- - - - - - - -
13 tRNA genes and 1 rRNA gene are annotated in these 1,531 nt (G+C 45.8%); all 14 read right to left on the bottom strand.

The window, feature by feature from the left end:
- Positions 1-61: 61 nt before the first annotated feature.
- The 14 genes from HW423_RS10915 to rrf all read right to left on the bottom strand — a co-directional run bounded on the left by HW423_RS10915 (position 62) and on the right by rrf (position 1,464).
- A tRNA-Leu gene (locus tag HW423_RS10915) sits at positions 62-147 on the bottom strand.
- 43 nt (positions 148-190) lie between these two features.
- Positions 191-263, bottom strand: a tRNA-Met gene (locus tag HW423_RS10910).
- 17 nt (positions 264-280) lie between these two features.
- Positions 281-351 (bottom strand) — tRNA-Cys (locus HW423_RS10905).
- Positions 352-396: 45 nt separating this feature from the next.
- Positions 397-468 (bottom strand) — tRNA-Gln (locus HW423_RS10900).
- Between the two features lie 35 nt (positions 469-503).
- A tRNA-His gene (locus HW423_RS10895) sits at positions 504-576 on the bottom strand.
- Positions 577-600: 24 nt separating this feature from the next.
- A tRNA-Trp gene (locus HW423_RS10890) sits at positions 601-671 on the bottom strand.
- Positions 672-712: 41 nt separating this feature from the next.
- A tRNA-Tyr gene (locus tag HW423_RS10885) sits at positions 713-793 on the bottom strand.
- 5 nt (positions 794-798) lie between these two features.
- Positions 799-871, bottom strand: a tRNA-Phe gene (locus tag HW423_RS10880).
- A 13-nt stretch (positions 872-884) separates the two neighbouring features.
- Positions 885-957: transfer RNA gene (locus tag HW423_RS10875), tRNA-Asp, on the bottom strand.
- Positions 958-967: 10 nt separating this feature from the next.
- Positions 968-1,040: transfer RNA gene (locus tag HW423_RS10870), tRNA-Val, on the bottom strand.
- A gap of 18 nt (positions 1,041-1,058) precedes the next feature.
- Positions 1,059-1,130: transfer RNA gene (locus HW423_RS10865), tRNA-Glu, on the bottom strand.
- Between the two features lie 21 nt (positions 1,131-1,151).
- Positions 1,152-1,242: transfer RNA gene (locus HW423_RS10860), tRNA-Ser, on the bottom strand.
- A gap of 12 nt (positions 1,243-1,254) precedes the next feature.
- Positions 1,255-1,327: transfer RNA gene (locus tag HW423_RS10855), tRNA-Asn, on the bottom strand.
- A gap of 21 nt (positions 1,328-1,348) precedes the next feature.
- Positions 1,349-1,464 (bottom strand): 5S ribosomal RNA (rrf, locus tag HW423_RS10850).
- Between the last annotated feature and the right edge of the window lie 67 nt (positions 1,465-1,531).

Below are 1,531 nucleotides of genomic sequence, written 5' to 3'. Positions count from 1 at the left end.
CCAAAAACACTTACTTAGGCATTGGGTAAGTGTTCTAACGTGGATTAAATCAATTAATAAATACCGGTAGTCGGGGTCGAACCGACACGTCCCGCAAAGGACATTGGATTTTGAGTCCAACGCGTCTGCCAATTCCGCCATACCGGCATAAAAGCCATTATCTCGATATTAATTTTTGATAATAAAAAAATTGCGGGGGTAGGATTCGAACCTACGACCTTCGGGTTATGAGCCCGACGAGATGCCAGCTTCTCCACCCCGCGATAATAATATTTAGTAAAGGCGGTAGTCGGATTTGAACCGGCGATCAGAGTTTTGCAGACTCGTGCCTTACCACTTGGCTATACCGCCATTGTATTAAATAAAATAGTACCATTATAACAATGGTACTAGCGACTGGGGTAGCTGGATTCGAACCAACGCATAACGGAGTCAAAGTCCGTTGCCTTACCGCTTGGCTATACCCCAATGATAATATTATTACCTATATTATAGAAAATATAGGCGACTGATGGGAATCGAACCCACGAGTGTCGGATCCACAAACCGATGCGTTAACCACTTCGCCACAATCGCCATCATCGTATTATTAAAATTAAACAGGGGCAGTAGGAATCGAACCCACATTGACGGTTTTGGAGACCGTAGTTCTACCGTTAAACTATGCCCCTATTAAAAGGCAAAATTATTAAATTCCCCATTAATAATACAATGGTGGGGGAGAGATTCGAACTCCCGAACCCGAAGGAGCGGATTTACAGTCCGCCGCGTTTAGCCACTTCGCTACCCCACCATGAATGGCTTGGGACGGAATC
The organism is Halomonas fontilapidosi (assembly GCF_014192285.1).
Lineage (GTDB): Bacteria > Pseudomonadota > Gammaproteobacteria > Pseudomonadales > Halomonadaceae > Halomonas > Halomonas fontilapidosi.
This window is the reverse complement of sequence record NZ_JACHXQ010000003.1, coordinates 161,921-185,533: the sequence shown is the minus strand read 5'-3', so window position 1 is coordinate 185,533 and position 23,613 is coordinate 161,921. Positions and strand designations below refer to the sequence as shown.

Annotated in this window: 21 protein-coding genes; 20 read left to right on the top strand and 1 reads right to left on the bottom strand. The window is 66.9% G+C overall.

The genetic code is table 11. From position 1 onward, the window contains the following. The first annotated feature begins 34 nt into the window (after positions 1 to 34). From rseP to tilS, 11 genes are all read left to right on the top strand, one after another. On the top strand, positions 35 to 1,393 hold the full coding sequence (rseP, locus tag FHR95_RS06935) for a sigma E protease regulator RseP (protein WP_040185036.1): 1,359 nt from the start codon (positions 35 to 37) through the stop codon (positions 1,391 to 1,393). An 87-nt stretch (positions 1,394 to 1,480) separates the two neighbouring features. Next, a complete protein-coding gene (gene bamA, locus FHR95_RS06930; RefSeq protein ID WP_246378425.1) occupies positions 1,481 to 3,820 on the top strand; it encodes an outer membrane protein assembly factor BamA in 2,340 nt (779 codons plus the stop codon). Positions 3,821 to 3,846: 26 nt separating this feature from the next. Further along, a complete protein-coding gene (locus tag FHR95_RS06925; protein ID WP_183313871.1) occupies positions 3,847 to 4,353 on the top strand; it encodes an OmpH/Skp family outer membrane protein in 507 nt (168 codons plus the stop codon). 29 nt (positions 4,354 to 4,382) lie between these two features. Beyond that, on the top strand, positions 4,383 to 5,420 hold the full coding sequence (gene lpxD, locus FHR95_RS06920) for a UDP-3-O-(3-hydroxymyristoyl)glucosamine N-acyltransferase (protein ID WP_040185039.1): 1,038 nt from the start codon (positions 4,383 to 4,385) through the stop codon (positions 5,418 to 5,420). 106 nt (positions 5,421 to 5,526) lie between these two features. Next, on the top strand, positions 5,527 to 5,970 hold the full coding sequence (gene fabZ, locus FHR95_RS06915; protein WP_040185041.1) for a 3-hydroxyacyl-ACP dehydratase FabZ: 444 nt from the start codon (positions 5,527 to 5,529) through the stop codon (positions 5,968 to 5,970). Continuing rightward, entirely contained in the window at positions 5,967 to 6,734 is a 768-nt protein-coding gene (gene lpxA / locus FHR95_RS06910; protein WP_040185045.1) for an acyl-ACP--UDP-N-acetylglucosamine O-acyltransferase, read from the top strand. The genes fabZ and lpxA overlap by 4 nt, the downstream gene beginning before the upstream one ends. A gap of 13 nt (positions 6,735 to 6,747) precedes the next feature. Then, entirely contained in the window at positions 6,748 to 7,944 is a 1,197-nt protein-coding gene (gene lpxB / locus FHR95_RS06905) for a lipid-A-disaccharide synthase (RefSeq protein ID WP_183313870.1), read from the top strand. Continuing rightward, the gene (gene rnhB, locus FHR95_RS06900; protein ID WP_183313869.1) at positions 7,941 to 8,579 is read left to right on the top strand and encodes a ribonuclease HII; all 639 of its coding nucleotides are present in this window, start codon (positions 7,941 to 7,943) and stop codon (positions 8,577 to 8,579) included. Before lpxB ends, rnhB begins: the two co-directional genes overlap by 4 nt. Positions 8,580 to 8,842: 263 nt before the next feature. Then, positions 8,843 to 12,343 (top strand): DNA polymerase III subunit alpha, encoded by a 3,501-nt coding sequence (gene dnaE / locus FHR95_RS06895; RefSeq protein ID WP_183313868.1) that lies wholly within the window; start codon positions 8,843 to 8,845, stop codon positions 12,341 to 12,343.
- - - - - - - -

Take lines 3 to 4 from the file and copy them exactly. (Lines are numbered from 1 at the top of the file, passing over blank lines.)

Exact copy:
- Positions 1-61: 61 nt before the first annotated feature.
- The 14 genes from HW423_RS10915 to rrf all read right to left on the bottom strand — a co-directional run bounded on the left by HW423_RS10915 (position 62) and on the right by rrf (position 1,464).